Is CHOCOLATE good for wrinkles?

According to some UK scientists based in London, wrinkle-resistant skin could be just a square (OK, perhaps two) away.

Wrinkles that are the result of overexposure to the sun’s UV rays may be prevented by consuming dark chocolate with high flavanol content.

Dark chocolate has been used for a myriad of conditions, such as dysentery, constipations and fevers. Small amounts of dark chocolate have been linked to improved heart health which in-turn helps to prevent heart disease. The health benefits have been well documented all over the world but is important to stress that eating small amounts (grams, not kilo’s) is key. A small enough amount to satisfy our chocolate craving without resulting in zits and pimples – despite being well beyond our teenage years – should be the guide. (In case you were confused, it is how much sugar chocolate contains that leads to zits, not the chocolate itself).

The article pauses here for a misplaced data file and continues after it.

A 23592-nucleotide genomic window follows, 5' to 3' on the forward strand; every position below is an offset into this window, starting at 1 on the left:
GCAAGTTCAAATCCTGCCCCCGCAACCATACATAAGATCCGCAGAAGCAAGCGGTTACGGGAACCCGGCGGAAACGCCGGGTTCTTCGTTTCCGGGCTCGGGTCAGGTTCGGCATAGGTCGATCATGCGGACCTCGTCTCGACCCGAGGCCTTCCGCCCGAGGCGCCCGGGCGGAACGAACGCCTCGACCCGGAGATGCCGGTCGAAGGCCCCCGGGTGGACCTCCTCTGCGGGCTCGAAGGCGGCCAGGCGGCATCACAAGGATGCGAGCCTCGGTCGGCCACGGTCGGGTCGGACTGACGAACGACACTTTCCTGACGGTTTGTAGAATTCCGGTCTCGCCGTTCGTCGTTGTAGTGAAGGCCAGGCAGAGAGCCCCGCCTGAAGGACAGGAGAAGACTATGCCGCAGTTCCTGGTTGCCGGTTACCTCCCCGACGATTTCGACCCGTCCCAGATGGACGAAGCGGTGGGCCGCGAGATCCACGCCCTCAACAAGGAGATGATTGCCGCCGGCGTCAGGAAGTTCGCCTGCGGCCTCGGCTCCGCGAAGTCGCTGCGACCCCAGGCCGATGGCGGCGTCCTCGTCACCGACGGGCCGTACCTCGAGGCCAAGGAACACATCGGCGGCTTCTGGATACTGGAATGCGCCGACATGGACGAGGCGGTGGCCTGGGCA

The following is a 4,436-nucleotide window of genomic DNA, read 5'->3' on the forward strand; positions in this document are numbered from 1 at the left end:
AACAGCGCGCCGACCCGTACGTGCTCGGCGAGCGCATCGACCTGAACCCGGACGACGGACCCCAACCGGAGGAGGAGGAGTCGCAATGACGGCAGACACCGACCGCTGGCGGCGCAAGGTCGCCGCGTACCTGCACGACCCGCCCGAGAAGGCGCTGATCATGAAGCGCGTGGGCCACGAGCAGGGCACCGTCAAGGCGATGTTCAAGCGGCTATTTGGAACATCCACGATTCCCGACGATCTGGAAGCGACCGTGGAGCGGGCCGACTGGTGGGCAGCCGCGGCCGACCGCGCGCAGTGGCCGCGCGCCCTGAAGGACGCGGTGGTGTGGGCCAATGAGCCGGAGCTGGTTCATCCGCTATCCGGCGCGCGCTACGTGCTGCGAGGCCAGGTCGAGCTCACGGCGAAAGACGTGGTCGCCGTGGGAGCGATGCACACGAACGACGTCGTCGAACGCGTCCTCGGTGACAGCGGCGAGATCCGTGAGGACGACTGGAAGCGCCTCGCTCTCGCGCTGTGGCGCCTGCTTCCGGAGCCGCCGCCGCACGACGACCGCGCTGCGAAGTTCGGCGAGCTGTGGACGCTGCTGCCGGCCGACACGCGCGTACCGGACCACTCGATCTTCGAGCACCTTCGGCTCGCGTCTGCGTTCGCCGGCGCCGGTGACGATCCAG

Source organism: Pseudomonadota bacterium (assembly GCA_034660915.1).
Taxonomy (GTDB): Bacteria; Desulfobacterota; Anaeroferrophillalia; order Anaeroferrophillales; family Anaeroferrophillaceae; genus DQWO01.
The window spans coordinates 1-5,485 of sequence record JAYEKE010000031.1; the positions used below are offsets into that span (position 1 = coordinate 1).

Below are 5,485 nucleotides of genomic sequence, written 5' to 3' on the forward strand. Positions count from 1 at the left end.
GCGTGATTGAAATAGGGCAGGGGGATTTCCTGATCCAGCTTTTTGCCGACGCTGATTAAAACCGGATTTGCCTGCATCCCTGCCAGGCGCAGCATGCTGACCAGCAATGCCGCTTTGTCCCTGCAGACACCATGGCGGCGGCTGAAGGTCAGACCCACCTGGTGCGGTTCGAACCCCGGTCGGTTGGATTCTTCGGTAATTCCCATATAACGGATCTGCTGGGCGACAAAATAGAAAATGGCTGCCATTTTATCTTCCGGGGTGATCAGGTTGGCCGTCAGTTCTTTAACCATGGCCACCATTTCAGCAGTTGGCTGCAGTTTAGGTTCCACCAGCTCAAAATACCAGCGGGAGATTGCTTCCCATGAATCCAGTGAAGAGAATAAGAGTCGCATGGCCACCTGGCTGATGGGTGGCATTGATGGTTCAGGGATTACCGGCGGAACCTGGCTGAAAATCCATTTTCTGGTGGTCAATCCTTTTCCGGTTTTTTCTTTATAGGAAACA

Assertions like these—that chocolate is good for our skin—seems to contradict what many of us have learned when it comes to consuming chocolate. Well, the researchers aren’t talking about your typical milk chocolate bar. They’re talking about the high flavanol variety of dark chocolate. That chocolate is more bitter than sweet.

So as you go in search of the chocolate variety that is best for your skin, remember the higher the cocoa percentage is, the better (look for 70% and up). Your typical chocolate bar is low in flavanol’s because this is what most people prefer, a sweet rather than bitter confectionary. However, bitter should not mean it will taste bad; good quality dark chocolate is simply less sweet.

Fortunately, there are well-known commercial varieties of high flavonol content dark chocolate, so what more do you need? Enjoy the benefits without the guilt – heaven!

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